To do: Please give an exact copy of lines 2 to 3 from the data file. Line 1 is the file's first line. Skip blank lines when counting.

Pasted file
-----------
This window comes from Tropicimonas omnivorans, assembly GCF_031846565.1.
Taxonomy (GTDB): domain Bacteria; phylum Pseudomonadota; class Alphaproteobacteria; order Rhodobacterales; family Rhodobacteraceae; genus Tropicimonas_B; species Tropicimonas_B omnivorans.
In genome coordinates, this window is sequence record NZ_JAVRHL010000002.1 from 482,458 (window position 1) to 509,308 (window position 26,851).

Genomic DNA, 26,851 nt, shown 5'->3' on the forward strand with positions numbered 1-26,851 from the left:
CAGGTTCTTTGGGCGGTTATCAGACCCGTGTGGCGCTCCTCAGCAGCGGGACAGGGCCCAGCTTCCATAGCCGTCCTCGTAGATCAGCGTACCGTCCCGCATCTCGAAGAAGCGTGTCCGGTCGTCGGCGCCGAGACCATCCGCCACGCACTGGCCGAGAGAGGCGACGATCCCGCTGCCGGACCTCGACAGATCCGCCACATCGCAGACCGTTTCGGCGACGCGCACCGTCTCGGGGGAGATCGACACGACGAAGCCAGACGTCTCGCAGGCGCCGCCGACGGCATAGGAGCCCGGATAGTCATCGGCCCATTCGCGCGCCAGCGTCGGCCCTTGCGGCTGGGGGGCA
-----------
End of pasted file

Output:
Taxonomy (GTDB): domain Bacteria; phylum Pseudomonadota; class Alphaproteobacteria; order Rhodobacterales; family Rhodobacteraceae; genus Tropicimonas_B; species Tropicimonas_B omnivorans.
In genome coordinates, this window is sequence record NZ_JAVRHL010000002.1 from 482,458 (window position 1) to 509,308 (window position 26,851).